Discarded cigarettes spark brush fires

Discarded cigarettes spark brush fires

20 February 2009

published by www.dailyadvance.com

USA — Under current weather conditions a cigarette tossed out the window of a car or truck can ignite a fire in roadside brush, area fire officials say.

That’s what Leslie Metzger says fire officials told her caused the brush fire Monday in the yard of a mobile home she owns at 126 Creek Road.

Metzger said the mobile home’s tenant returned from work to find the yard on fire and first tried to fight the fire himself before calling the fire department.

Danny Ellinwood, assistant fire marshal for Pasquotank County, said Friday that while a cigarette tossed out of a car window was a logical explanation for the Creek Road fire, he couldn’t prove it was the cause since no cigarette butt was found at the scene.

“Can we say a cigarette caused that? We can’t,” Ellinwood said.

There’s not one confirmed case recently of a fire in Pasquotank County that was caused by a discarded cigarette, he said.

But in a number of instances, Ellinwood said, a cigarette was the “only likely cause” of a blaze.

He pointed out that in the case of the Creek Road fire, for instance, there was no evidence the fire was set intentionally and nothing that would be an obvious cause of ignition — such as a downed electrical line — was discovered at the site.

Conditions have been favorable for quick-catching brush fires recently with dry air, high winds and dry vegetation, Ellinwood said.

A number of brush fires in Pasquotank last week were caused by permitted burning that got out of control, he said.

One brush fire known to have been caused by a discarded cigarette was last week’s blaze at Lamb’s Marina in Camden, he said.

Pasquotank County Ranger Robb Davis of the N.C. Forest Service said at least one fire in Pasquotank County last week probably was caused by a cigarette.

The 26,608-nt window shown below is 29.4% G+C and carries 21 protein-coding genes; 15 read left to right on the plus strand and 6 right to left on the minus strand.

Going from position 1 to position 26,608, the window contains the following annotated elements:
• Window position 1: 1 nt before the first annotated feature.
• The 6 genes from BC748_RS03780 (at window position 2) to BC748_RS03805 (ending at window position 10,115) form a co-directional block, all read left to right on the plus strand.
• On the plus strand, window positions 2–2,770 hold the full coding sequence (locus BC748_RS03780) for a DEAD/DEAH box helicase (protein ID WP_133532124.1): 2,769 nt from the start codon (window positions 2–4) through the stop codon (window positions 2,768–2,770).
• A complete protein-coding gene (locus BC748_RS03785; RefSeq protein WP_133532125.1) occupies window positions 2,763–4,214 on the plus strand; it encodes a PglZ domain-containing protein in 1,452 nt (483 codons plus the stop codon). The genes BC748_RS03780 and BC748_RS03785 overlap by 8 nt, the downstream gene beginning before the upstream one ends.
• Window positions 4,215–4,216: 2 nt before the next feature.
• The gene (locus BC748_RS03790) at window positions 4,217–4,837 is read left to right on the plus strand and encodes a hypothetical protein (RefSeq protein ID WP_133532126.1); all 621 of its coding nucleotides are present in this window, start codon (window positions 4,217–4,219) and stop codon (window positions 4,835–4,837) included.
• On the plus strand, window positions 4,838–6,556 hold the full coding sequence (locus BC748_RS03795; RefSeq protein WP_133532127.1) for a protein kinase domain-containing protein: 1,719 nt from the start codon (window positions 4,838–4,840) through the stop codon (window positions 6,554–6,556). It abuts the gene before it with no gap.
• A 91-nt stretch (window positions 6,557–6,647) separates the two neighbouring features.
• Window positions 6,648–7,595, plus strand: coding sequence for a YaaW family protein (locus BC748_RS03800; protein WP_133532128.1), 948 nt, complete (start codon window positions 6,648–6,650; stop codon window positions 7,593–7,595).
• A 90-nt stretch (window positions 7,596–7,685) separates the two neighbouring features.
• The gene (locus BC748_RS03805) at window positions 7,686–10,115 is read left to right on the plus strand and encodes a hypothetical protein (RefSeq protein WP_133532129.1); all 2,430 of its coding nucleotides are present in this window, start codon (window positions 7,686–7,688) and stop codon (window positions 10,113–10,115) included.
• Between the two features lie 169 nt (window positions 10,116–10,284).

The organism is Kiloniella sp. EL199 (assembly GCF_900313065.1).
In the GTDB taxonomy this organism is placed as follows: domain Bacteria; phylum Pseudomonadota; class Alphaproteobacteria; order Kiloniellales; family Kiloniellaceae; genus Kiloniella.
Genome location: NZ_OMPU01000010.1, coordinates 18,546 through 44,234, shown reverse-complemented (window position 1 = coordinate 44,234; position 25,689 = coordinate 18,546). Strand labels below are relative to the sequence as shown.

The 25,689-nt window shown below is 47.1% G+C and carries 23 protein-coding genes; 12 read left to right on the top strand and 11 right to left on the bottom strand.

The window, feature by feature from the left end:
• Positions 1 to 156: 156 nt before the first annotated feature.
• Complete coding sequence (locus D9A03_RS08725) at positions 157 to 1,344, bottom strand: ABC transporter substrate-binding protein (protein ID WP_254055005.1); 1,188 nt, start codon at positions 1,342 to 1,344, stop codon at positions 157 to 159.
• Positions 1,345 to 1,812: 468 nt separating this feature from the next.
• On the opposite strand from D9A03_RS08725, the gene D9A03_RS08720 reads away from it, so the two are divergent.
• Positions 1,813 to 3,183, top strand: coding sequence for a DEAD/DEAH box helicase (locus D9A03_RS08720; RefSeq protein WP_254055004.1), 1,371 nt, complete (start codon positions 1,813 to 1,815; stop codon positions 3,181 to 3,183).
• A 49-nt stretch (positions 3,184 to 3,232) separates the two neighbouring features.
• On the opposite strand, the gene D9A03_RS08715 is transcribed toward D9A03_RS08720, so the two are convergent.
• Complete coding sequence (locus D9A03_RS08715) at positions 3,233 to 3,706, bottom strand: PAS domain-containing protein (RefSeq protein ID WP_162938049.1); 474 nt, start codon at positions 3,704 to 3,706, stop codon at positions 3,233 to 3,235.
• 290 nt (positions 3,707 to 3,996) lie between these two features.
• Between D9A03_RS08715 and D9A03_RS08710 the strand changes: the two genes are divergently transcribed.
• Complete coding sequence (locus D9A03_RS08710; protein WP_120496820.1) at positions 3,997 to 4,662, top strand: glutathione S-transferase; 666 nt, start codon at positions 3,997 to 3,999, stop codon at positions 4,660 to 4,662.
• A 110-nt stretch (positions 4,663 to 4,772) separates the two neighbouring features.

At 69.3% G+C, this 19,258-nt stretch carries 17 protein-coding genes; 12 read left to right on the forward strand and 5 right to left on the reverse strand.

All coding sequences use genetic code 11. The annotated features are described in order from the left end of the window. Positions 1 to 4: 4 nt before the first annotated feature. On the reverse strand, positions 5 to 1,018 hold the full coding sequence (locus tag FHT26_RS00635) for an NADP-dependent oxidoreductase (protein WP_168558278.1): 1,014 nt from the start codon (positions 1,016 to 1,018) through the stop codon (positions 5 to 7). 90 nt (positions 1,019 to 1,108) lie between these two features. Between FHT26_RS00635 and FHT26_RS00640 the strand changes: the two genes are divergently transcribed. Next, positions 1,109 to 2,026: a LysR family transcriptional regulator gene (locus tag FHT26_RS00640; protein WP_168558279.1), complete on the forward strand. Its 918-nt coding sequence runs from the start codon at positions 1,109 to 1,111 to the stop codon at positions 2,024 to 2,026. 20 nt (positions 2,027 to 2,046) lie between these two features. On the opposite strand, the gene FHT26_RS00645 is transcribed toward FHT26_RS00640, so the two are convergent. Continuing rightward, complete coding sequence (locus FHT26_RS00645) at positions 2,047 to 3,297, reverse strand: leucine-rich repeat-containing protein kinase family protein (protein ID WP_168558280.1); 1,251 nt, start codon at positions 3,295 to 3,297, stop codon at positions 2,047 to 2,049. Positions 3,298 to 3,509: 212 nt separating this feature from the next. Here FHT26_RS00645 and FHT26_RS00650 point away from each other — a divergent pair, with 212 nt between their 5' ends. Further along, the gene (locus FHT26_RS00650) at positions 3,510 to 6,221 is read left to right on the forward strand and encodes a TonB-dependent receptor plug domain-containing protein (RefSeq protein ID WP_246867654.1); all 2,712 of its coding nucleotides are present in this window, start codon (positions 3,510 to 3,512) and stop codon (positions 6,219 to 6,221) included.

Davis said high winds and low relative humidity had increased the likelihood of brush fires during the past couple of weeks,

“We’ve been pretty busy here lately,” Davis said.

Fortunately, none of the fires has gotten out of control, he said.

“We’ve been able to put them out successfully with the help of our volunteer fire departments,” Davis said.

The ranger noted volunteer fire departments in Pasquotank and surrounding counties play a key role in controlling brush fires.

“We’re coming into the beginnings of fire season,” David said.

None of the brush in Pasquotank County in recent weeks has been set intentionally, he said.

The relative humidity must be very low — in the teens — for a cigarette ember to cause a fire, he said.

But such have been the conditions recently in this area.

The N.C. Forest Service official Web site reported Friday that relative humidity levels for most of this area would be between 15 and 25 percent this weekend, with high-gusting winds off and on.

The N.C. Department of Environment and Natural Resources reported this week that drought conditions in the state have expanded during the past two weeks. Pasquotank, Camden, Currituck, Perquimans and Chowan counties all are listed under the heading of “moderate drought” on the DENR drought map.

The map shows that a large swath of the coastal plain is now experiencing moderate drought, according to a DENR press release.

“Water table levels continue to be below normal in this area together with minimum precipitation,” Woody Yonts, chairman of the N.C. Drought Management Advisory Council, said in the DENR press release.

Davis said that although no burning ban had been issued so far this year, a ban is possible as the fire season progresses. Residents should make sure no burning ban is in effect before starting a fire, even if they have obtained a burning permit, he said.

If a burning ban is in effect it will be posted at www.dfr.state.nc.us, according to Davis.

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